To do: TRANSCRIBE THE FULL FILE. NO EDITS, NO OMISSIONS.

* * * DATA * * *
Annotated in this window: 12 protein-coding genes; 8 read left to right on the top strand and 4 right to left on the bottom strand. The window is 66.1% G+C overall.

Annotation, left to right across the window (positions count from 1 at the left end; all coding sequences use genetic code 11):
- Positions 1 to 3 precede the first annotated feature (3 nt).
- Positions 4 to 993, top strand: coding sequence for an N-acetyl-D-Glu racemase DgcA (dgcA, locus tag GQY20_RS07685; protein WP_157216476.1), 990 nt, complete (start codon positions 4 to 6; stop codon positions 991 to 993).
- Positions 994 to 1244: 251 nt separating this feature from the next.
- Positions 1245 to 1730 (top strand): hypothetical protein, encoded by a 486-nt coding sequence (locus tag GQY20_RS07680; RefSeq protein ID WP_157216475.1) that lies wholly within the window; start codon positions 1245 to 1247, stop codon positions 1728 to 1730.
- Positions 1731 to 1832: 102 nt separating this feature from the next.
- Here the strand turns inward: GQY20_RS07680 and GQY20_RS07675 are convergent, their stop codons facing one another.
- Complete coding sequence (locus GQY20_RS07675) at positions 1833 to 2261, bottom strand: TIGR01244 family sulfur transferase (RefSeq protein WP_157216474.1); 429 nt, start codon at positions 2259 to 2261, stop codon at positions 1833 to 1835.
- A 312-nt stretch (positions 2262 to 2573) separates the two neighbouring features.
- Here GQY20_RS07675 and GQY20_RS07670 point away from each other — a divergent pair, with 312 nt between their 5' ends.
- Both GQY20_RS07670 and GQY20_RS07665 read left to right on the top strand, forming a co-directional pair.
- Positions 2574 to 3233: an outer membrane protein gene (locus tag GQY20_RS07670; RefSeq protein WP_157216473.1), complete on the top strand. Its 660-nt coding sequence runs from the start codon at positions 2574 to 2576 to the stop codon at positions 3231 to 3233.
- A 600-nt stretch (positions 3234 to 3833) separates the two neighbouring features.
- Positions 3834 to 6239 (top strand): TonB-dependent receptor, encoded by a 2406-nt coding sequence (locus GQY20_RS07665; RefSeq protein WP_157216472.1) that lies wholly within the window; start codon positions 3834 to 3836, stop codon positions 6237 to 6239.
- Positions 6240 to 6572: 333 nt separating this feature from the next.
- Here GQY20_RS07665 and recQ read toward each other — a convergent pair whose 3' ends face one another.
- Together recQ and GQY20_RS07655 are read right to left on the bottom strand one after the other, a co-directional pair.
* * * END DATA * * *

Annotated in this window: 12 protein-coding genes; 8 read left to right on the top strand and 4 right to left on the bottom strand. The window is 66.1% G+C overall.

Annotation, left to right across the window (positions count from 1 at the left end; all coding sequences use genetic code 11):
- Positions 1 to 3 precede the first annotated feature (3 nt).
- Positions 4 to 993, top strand: coding sequence for an N-acetyl-D-Glu racemase DgcA (dgcA, locus tag GQY20_RS07685; protein WP_157216476.1), 990 nt, complete (start codon positions 4 to 6; stop codon positions 991 to 993).
- Positions 994 to 1244: 251 nt separating this feature from the next.
- Positions 1245 to 1730 (top strand): hypothetical protein, encoded by a 486-nt coding sequence (locus tag GQY20_RS07680; RefSeq protein ID WP_157216475.1) that lies wholly within the window; start codon positions 1245 to 1247, stop codon positions 1728 to 1730.
- Positions 1731 to 1832: 102 nt separating this feature from the next.
- Here the strand turns inward: GQY20_RS07680 and GQY20_RS07675 are convergent, their stop codons facing one another.
- Complete coding sequence (locus GQY20_RS07675) at positions 1833 to 2261, bottom strand: TIGR01244 family sulfur transferase (RefSeq protein WP_157216474.1); 429 nt, start codon at positions 2259 to 2261, stop codon at positions 1833 to 1835.
- A 312-nt stretch (positions 2262 to 2573) separates the two neighbouring features.
- Here GQY20_RS07675 and GQY20_RS07670 point away from each other — a divergent pair, with 312 nt between their 5' ends.
- Both GQY20_RS07670 and GQY20_RS07665 read left to right on the top strand, forming a co-directional pair.
- Positions 2574 to 3233: an outer membrane protein gene (locus tag GQY20_RS07670; RefSeq protein WP_157216473.1), complete on the top strand. Its 660-nt coding sequence runs from the start codon at positions 2574 to 2576 to the stop codon at positions 3231 to 3233.
- A 600-nt stretch (positions 3234 to 3833) separates the two neighbouring features.
- Positions 3834 to 6239 (top strand): TonB-dependent receptor, encoded by a 2406-nt coding sequence (locus GQY20_RS07665; RefSeq protein WP_157216472.1) that lies wholly within the window; start codon positions 3834 to 3836, stop codon positions 6237 to 6239.
- Positions 6240 to 6572: 333 nt separating this feature from the next.
- Here GQY20_RS07665 and recQ read toward each other — a convergent pair whose 3' ends face one another.
- Together recQ and GQY20_RS07655 are read right to left on the bottom strand one after the other, a co-directional pair.